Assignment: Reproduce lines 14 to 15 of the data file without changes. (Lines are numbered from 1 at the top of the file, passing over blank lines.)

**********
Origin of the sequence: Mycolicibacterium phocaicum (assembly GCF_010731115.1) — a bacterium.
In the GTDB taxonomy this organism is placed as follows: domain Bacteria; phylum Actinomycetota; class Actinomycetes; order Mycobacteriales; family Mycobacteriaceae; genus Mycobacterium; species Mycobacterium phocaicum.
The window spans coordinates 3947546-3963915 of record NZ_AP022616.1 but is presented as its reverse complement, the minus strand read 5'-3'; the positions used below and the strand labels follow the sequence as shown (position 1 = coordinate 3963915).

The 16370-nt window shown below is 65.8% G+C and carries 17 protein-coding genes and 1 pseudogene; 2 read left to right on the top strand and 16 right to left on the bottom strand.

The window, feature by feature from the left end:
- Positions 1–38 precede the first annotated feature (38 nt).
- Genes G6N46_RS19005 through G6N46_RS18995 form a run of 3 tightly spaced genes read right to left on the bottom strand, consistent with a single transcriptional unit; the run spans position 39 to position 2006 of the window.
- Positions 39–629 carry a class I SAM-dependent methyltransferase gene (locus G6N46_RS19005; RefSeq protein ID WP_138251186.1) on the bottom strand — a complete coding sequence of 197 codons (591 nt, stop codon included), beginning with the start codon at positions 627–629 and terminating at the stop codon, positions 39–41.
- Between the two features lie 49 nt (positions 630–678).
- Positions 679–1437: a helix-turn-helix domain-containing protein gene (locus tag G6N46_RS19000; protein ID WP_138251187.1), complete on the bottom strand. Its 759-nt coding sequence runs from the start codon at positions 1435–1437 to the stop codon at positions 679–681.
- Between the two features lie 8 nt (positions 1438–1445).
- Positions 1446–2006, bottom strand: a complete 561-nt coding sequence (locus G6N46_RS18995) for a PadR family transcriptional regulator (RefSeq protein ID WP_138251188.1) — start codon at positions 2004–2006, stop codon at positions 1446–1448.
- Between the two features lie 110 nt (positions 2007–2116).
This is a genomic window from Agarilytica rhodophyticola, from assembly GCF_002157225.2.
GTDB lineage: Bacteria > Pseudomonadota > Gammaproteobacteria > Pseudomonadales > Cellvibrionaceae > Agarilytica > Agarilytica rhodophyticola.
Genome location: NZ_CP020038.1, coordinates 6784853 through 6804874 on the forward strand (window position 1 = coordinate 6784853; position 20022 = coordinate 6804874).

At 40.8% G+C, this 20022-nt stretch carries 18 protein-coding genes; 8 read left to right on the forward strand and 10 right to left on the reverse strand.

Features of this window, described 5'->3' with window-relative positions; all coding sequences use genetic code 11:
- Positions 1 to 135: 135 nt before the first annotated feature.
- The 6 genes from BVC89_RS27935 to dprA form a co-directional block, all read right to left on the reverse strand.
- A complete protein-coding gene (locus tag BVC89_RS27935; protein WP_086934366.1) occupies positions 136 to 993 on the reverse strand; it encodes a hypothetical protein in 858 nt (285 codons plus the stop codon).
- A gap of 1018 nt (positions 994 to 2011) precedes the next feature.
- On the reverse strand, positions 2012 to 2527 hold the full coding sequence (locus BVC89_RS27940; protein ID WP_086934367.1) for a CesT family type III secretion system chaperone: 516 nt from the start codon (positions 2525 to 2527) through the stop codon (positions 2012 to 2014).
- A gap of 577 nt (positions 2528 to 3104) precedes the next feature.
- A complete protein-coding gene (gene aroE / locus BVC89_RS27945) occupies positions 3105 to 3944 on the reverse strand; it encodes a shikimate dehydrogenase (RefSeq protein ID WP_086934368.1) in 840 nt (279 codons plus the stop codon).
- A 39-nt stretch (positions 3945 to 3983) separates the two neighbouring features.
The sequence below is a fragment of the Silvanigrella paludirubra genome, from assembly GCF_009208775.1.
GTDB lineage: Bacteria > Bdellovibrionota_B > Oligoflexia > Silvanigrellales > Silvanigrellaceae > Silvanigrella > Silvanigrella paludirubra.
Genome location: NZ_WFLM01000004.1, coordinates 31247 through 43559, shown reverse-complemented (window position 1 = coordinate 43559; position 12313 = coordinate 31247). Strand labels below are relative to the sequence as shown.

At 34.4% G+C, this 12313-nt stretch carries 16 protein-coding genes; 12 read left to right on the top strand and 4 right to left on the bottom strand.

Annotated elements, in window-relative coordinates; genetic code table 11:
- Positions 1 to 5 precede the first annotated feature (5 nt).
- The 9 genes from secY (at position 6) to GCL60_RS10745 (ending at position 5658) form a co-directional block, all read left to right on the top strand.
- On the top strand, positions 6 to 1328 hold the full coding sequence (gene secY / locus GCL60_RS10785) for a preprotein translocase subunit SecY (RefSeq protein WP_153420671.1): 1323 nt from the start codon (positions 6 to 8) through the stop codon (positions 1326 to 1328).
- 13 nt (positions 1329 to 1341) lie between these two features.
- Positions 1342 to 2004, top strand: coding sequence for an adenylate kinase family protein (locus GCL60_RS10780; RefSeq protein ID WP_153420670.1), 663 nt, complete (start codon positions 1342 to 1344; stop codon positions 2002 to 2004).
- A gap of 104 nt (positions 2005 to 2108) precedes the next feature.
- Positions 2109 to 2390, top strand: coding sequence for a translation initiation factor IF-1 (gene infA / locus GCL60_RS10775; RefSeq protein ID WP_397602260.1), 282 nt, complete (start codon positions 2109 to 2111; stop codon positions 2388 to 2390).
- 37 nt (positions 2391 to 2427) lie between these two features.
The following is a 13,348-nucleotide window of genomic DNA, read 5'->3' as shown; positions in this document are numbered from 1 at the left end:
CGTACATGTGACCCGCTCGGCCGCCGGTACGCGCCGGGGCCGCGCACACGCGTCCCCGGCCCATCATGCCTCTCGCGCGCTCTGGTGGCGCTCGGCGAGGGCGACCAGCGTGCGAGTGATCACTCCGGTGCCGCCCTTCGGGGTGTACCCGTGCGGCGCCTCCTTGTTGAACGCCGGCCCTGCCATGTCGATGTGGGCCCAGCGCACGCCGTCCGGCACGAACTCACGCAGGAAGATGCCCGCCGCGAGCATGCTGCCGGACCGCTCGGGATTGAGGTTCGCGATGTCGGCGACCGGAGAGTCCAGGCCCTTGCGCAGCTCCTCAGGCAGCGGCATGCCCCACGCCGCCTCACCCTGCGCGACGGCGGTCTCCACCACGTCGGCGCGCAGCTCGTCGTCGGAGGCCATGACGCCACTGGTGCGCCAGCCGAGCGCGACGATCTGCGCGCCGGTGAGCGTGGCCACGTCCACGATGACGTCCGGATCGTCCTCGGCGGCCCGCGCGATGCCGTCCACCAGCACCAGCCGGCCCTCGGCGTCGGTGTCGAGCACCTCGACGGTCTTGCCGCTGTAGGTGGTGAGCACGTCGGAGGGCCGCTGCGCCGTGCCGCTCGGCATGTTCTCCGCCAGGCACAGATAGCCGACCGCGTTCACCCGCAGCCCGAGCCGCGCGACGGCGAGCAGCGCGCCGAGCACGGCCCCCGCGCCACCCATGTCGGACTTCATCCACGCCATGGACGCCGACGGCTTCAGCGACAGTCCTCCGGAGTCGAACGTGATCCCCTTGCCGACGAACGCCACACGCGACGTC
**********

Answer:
This is a genomic window from Agarilytica rhodophyticola, from assembly GCF_002157225.2.
GTDB lineage: Bacteria > Pseudomonadota > Gammaproteobacteria > Pseudomonadales > Cellvibrionaceae > Agarilytica > Agarilytica rhodophyticola.